Written by John Godber. Tx 21st February 1984
When Annette turns up to school with a new bike, it worries Fay and Julie. Remembering the tale of the camera, they wonder if this is further evidence of Mrs Firman’s mistreatment of her daughter. Mind you, Annette doesn’t have the bike for long as Jimmy, Nigel and Roland see it as a nice little earner ….
Although Annette’s fate is the topic of this episode, she’s actually fairly peripheral to proceedings, whilst those concerned about her (Fay and Julie and Miss Gordon and Mrs Wilkins) are much more central. Whilst Annette’s brand new bike suggests that Mrs Firman has been hitting her daughter again (and this is her way of apologising) there’s no actual evidence that this is so.
That’s not really important though, it simply serves as the catalyst to give Fay and Julie the final push they need to speak out. It’s quite noteworthy that Julie tells Fay that when her mother hits her she doesn’t have any bruises. Fay agrees with this, which suggests that she too has received physical chastisement from her parents (providing us with a window into a world where such things are commonplace).
They tell Miss Gordon, who along with Mrs Wilkins (Angela Galbraith) later visits Mrs Firman (Dorothy White). Mrs Wilkins is introduced as coming from Grange Hill, although her precise role is unclear. She’s a good listener though, as demonstrated when she patiently allows Mrs Firman to tell her tale.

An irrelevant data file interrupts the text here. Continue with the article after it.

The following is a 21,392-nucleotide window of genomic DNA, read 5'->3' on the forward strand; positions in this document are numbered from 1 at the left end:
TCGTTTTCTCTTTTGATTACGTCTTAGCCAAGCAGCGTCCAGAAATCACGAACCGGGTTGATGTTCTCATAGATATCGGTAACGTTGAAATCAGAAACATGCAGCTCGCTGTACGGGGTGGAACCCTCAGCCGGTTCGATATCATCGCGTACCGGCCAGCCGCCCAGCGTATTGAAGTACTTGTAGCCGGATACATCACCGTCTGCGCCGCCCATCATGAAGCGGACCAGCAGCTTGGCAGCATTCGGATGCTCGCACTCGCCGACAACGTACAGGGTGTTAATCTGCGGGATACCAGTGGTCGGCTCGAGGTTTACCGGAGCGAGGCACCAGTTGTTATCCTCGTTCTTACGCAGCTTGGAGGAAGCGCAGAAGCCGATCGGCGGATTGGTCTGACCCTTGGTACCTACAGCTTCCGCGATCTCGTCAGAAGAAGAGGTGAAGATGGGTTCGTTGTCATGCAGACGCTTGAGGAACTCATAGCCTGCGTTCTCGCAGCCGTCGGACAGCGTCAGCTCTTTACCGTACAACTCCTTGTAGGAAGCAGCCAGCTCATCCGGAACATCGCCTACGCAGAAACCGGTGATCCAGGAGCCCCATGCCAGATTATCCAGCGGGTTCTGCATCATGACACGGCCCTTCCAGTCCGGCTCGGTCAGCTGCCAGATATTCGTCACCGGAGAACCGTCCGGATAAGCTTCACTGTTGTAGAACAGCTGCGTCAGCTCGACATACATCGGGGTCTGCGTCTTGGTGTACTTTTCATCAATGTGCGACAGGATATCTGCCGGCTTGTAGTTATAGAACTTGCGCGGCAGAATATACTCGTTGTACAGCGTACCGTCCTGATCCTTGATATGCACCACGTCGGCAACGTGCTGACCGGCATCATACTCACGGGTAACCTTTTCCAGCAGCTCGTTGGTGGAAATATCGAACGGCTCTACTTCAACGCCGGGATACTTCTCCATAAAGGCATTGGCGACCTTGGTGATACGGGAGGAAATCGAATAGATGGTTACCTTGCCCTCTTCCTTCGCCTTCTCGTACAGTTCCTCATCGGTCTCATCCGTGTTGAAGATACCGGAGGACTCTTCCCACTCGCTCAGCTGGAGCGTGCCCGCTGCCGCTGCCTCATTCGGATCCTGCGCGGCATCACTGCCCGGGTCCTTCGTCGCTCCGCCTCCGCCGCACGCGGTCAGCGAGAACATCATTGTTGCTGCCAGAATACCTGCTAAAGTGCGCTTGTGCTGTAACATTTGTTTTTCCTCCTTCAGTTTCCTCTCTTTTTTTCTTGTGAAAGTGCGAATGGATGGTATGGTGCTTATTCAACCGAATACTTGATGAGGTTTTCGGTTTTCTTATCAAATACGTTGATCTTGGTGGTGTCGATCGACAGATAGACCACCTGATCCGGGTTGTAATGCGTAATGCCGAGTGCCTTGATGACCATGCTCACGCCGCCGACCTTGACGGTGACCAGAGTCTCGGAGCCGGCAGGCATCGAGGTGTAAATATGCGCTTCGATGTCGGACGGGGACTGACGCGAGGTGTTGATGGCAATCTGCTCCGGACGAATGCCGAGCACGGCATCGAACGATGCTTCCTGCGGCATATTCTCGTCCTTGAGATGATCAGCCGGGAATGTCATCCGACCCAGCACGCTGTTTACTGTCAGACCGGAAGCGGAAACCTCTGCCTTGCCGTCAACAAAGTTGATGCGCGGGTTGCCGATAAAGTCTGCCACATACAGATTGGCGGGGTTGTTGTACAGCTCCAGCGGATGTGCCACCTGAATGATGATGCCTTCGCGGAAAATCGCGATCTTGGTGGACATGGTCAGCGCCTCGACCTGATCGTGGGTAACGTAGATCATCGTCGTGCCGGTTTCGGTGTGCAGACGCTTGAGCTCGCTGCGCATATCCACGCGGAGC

Although Mrs Firman has lavished presents on her daughter (Nigel believes she lives in a big house) it’s a little hard to see how she manages it, especially after it’s revealed that her husband has left her after sixteen years of marriage. She actuallyvlives in a modest house with nondescript fixtures and fittings (and is quite shabbily dressed). At one point she tells them that she doesn’t want any sympathy. Mrs Wilkins responds that they don’t intend to offer her any, but Annette could do with some. After Mrs Firman expresses remorse it closes the chapter on this story. This feels a little pat to be honest, but there’s always the possibility that it isn’t a definite ending.
Jimmy’s more Gripper-like in this episode. Pinching Annette’s bike is rather out of character (remember, he started series seven as a businessman, keen to provide his customers with services) but it does bring Roland’s story-arc to a close. Having seen Roland move from victim to bully, he now has to face the consequences of his actions after the police catch up with him and his two partners-in-crime. Roland will remain a regular until the end of the 1987 series, but he’ll rarely feature as a central character again.
Annette and Fay have a brief, but memorable, fight. It helps to clear the air and it means they’ll be able to pick up their friendship after this brief hiccup.